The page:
Annual polls taken by Gallup on the question of whether the national government should see to it that all citizens have health insurance coverage, have found the People in favor of the proposition by a healthy majority. The average in favor has been 62.2% over that period. So the public wish has been strong and sustained. But this public wish did not become a public policy.

    Instead Congress passed the Medicare Drug act that helped the major drug companies, some insurance companies, and some Medicare recipients, but it did not provide health coverage for any new persons. The passing of Medicare HMO’s legislation helped the HMO’s raid the public treasury, but it did not provide coverage for any new persons. The childish arguments between the White House and Congress over the SCHIP, has resulted in fewer persons being covered, and these are children. So direct action by the national government has been in defiance of a clear public wish.

    The absolutely disgusting performance by both parties in this primary season shows that personality, race, gender, corruption (who is the more corrupt, Obama or Clinton for example) and the like have taken us far away from the pressing issues of our day, issues that are long overdue for real action. And all of this is directly caused by the two-party system, whose ingenious development of earmarks has enabled the party out of office to still demand “contributions” in exchange for a cash bonanza for the giver.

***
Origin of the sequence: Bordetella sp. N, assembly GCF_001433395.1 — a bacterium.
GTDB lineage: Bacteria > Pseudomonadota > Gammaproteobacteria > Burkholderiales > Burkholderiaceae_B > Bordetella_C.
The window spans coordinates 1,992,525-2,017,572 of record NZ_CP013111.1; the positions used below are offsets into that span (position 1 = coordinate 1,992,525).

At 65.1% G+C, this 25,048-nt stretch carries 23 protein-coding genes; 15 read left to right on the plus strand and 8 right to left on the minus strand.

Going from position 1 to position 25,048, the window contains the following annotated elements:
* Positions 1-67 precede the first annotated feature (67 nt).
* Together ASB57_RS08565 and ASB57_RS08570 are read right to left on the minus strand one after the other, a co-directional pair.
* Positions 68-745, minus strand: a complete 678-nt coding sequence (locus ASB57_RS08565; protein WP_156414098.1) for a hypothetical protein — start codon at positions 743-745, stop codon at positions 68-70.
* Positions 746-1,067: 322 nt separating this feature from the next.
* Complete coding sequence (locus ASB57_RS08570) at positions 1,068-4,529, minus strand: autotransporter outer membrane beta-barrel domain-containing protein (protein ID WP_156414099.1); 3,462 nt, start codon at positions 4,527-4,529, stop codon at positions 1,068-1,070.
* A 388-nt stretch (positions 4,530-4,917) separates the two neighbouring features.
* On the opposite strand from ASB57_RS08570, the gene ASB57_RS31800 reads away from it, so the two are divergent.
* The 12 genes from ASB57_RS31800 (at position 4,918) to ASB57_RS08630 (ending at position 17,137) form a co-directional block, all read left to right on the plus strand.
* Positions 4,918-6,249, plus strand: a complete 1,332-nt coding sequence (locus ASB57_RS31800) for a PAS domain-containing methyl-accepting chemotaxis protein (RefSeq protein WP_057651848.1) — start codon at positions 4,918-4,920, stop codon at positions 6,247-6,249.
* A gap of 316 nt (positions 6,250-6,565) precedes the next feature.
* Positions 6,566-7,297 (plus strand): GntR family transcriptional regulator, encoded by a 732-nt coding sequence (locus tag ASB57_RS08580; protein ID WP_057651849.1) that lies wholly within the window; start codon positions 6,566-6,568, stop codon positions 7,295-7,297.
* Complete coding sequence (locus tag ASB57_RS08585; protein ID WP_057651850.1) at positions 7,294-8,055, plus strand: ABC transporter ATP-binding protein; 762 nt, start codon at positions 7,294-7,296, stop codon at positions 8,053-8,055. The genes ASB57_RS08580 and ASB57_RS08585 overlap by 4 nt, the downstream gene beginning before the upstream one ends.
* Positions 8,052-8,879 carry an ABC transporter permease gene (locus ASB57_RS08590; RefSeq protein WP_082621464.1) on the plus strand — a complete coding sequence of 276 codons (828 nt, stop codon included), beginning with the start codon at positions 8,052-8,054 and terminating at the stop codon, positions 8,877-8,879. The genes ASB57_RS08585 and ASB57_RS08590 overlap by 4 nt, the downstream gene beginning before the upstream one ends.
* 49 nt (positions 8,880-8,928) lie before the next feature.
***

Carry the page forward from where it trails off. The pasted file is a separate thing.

Most citizens think, I’ll wager, that the two-party system is actually part of the Constitution. Some scholars, Bruce Ackerman, Larry Sabato, Samuel Kernell, Gary C. Jacobson, Norman J. Ornstein and Thomas E. Mann, and even former President Woodrow Wilson assert the essentiality of the two-party system.

    And the quintessential example of two-party system failure is the infamous Compromise of 1877 that resulted in nearly a century of Jim Crow laws spawned by off-the-books agreements between political parties in the name of getting and keeping political power.

    The Framers imagined a United States without political parties. It is still not too late, and it would be easy to make the change. All we have to do is change the way we select our political representatives. We have the proven technology, new since the Constitutional Convention, and we have proven procedures that precede the Constitution.

    In that party-free world, personality, gender, race, corruption, ideology, religion all would disappear as political elements to be replaced by focus on issues of importance and ideas for dealing with them. The native genius of the People would give us an example of speed, forthrightness, and equality not yet seen on this globe. Public wishes would become public policies, and that is all anybody should ever need or want.

  11. hestal says: